• Doors opening on parked cars is less critical.
      • Improved perception by crossing road users too.
      • Other road users are better able to assess the speed of the bike
      • The car driver is solely or primarily responsible in 2/3 of all accidents involving bikes. Every single HS bike that replaces a car makes the roads safer for cyclists and pedestrians.

However, HS bikes are unable to fully realise their potential as long as they are prohibited from using the cycling infrastructure – even at slow speeds. By way of comparison, it is like being allowed to drive your car on motorways but not drive it into towns and cities.

Sensible regulation rather than blanket deprivation.

Of course, it is also extremely important that the speeds are compatible on cycle paths and when closely passing pedestrians. Just as a racing cyclist has to ride more slowly on a cycle path than normal, HS bikes should only be allowed on inner-city cycle paths at a maximum speed of 25 km/h.

There are also appropriate speed limits for cars depending on the type of road, and compliance is ensured in part by the imposition of fines.

Any bike can travel as fast as an HS bike even on a slight slope, but there are nonetheless no notable problems on cycle paths on slopes. Racing bikes, for instance, have a comparable speed to HS bikes and are allowed to use cycle paths.

In Switzerland, HS bikes have been obliged to use cycle paths for 20 years (without an explicit speed limit).

“HS bikes benefit from the untapped potential of being able to use two infrastructures safely and efficiently. This is an opportunity to make environmentally friendly mobility attractive even over longer distances”, continues Markus Riese.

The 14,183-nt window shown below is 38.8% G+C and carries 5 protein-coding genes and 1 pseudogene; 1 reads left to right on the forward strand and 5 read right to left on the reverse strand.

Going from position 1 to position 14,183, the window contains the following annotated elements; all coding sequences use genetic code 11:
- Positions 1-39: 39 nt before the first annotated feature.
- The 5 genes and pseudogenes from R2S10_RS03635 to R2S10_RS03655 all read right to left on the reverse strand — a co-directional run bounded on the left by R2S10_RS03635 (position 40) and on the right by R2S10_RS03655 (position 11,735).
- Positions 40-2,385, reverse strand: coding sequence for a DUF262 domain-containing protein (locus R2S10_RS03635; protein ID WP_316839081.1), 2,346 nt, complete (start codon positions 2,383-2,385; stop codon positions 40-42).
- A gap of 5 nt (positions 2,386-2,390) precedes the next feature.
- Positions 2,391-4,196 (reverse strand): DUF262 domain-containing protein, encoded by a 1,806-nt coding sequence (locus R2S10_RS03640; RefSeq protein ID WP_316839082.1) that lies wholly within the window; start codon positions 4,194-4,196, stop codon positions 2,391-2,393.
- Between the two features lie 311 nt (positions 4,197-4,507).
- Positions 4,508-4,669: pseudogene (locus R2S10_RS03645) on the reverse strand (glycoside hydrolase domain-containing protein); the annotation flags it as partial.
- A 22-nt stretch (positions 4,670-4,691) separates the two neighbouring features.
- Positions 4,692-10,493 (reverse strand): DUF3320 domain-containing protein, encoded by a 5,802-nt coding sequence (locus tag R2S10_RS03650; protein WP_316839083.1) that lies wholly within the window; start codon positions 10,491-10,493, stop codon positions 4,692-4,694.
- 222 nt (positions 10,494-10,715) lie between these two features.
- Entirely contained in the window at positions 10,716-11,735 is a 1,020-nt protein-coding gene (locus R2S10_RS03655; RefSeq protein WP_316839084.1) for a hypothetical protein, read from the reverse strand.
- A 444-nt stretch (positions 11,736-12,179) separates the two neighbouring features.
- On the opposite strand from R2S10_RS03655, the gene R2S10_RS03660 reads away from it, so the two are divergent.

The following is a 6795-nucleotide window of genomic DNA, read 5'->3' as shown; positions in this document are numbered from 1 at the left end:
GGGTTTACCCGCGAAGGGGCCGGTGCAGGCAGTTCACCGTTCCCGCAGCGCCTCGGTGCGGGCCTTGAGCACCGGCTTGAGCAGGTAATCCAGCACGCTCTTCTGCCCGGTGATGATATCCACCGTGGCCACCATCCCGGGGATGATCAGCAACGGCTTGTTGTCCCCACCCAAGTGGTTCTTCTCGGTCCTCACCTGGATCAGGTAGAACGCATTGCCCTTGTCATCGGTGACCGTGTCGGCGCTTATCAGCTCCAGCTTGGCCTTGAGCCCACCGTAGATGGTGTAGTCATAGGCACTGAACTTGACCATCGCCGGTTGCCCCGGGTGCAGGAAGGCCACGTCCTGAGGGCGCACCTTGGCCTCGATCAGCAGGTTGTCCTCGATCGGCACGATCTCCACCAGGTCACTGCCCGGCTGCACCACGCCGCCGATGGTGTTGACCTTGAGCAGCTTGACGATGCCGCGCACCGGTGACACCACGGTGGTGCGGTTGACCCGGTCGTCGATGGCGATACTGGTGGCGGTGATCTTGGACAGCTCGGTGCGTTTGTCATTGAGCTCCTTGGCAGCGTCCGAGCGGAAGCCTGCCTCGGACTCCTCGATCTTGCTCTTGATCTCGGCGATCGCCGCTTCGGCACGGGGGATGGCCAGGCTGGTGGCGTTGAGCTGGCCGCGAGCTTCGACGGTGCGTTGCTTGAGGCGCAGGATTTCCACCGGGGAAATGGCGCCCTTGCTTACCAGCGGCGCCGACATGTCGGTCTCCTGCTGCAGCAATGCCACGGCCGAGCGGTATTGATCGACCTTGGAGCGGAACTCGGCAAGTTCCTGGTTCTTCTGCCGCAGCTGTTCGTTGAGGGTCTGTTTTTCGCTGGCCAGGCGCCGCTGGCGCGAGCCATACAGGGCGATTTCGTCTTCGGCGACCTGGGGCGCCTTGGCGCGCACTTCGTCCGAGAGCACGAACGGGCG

Potential to shape local policy-making.

“HS bikes enable riders to integrate themselves more easily into the existing infrastructure than, for example, sporty racing cyclists.” Markus Riese knows this from his own experience. “Riding at around 35 km/h, racing bikes are too fast for a cycle path and too slow to move at the same speed as motorised-vehicle traffic.” Riding on the right side of the road is most hazardous due to the risk of closely overtaking cars, cars turning that do not see bikes and opening car doors.

“Cyclists have the choice on an HS bike: they can either ride comfortably on a cycle path or ride more quickly in the general flow of traffic.” This option for riders to adapt their speed to the respective traffic flow results in greater safety for the rider and for the traffic around them.

There are many situations in which you would like to ride more slowly on an HS bike. If you are out with children and friends or maybe just because you wish to get somewhere at a leisurely pace. HS bikes will be unable to realise their full potential until they can do so on cycle paths – as it is in the model city of Tübingen: An additional sign indicates that HS bikes are allowed on selected cycle paths.

“Towns, cities and municipalities are called upon to adopt this approach and integrate HS bikes into future-centric transport landscapes in model tests”, demands Markus Riese. A town or city does not need an illustrious name to do so – a little imagination and creative muscle is all that is required.